Faculty cluster hire is not enough

On Feb. 16, after pressure from students and community members, College of Liberal Arts Dean John Coleman announced a cluster hire of four faculty members, some of which will be in the RIGS Consortium (which studies race, indigeneity, gender and sexuality). One new hire will be devoted to the Chicano studies department.

This is an important step. However, it is critical to acknowledge that the department will still only have two full-time, tenure-track faculty. Adding one faculty member only returns the department to the same place it was recently.

Minnesota’s demographics have changed since the department’s founding in 1972. A 2013 study by the Metropolitan Council estimated that Latino communities made up about 10 percent of the population of Minneapolis, and that number is growing. Meanwhile, the Chicano and Latino demographics at the University of Minnesota Twin Cities campus remain at 2.8 percent.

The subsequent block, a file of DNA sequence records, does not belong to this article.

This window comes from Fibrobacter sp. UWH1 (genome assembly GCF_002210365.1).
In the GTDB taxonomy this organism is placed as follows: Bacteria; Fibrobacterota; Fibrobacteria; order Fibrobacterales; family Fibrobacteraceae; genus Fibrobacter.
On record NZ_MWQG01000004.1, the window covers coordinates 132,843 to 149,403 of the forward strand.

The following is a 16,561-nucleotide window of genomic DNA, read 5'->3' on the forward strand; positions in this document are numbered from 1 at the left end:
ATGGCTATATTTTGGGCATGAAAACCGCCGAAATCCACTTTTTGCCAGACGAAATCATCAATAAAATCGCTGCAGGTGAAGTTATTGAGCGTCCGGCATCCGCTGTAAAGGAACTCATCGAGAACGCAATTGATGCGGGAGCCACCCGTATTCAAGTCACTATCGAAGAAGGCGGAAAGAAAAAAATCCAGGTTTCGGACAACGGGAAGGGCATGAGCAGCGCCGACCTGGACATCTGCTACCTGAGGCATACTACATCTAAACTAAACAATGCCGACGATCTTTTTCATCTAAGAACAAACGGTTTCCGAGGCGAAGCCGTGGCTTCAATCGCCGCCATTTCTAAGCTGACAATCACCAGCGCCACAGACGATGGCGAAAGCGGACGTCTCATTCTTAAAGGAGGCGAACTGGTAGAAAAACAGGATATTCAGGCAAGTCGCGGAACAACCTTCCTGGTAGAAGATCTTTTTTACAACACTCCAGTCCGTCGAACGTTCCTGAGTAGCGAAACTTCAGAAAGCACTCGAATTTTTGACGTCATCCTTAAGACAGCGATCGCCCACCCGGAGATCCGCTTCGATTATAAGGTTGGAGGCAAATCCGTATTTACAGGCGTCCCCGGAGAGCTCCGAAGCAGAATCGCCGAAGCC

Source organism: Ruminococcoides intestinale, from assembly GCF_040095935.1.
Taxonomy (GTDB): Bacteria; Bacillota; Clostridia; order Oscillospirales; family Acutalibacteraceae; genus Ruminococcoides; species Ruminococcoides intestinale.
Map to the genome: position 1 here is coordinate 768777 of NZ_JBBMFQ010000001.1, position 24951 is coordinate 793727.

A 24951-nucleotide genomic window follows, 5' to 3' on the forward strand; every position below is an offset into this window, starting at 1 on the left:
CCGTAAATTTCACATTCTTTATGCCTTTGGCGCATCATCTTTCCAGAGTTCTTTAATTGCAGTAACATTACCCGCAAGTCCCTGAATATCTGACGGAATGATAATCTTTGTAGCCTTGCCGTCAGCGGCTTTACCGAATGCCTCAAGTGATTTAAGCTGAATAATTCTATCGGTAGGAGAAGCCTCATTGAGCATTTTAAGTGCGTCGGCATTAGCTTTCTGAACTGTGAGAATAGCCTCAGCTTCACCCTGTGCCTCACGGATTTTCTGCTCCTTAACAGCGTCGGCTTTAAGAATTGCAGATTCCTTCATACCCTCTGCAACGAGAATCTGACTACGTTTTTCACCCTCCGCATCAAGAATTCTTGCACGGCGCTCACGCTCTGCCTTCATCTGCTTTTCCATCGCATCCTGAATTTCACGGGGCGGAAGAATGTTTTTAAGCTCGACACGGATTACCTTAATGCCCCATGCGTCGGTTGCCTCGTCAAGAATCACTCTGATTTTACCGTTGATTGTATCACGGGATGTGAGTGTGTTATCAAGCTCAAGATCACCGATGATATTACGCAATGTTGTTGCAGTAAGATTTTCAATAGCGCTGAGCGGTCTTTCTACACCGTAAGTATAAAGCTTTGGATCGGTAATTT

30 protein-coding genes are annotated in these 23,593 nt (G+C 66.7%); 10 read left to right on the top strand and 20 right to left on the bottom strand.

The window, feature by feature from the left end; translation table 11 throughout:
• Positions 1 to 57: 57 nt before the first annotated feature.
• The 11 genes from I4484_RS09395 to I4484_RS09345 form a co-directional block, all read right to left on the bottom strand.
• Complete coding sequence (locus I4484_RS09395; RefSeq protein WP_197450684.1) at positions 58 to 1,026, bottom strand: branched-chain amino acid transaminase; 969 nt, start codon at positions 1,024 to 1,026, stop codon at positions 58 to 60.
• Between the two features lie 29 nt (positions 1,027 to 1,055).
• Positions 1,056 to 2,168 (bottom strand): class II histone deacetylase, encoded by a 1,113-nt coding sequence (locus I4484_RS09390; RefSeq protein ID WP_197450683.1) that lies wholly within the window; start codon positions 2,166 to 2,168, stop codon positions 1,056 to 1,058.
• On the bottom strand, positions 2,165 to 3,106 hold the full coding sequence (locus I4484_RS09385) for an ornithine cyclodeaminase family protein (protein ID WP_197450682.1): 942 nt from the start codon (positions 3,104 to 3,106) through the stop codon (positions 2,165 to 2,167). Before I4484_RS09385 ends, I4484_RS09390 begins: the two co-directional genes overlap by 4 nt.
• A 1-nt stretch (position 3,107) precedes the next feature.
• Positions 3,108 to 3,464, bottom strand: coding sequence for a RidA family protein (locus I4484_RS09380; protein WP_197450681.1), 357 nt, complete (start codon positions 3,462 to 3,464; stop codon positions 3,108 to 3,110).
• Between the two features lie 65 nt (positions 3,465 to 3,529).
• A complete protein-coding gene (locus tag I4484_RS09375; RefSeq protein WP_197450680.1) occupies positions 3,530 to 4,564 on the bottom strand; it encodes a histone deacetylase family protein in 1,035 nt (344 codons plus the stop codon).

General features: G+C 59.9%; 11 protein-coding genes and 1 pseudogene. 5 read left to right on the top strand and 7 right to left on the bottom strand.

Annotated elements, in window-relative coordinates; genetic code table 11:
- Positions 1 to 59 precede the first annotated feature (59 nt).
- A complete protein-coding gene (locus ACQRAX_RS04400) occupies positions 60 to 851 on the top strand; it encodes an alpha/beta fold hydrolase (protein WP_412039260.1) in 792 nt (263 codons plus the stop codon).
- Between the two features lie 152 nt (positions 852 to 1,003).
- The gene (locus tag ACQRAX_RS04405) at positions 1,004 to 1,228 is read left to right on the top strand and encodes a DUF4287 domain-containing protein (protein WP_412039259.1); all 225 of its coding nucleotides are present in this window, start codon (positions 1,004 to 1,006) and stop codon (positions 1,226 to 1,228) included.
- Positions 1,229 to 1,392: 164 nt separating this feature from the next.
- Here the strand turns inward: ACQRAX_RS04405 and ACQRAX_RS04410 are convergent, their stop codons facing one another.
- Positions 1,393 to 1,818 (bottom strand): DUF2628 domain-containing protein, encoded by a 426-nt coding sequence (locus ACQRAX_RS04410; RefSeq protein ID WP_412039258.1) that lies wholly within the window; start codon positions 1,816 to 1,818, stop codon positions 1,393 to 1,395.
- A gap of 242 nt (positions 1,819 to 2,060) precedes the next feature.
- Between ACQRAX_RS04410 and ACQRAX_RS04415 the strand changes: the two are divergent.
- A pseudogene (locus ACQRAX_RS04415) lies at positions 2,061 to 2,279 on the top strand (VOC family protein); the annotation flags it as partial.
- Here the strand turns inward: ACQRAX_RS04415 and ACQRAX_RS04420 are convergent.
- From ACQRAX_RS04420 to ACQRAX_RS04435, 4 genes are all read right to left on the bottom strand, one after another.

The deliberate undermining of faculty, and its community outreach coordinator, impedes critical facets of the department’s mission to create rigorous scholarship as well as forming a welcoming atmosphere for Latino/a students. This hurts the educational experience and effectively forms a barrier in accessing the University.

Peer institutions are miles ahead of the University. The University of Illinois, Urbana-Champaign, Latino Studies Department has 12 full-time faculty members and 25 adjunct professors. Also, the University of Michigan Program in Latino Studies has 10 full-time faculty members and 20 adjunct professors. The University is clearly lagging, despite its unique location in a diverse urban area with large Latino populations.

Community members have expressed the need for five more faculty to sustain the department and the reinstatement of 100 percent funding for the community outreach position, which is currently at 50 percent. The University community as a whole needs to stand up and show support.

If the University is to exist as a land-grant public institution that is accessible to all, it means more than just affordable tuition; it means allocating substantial resources for the community it claims to serve.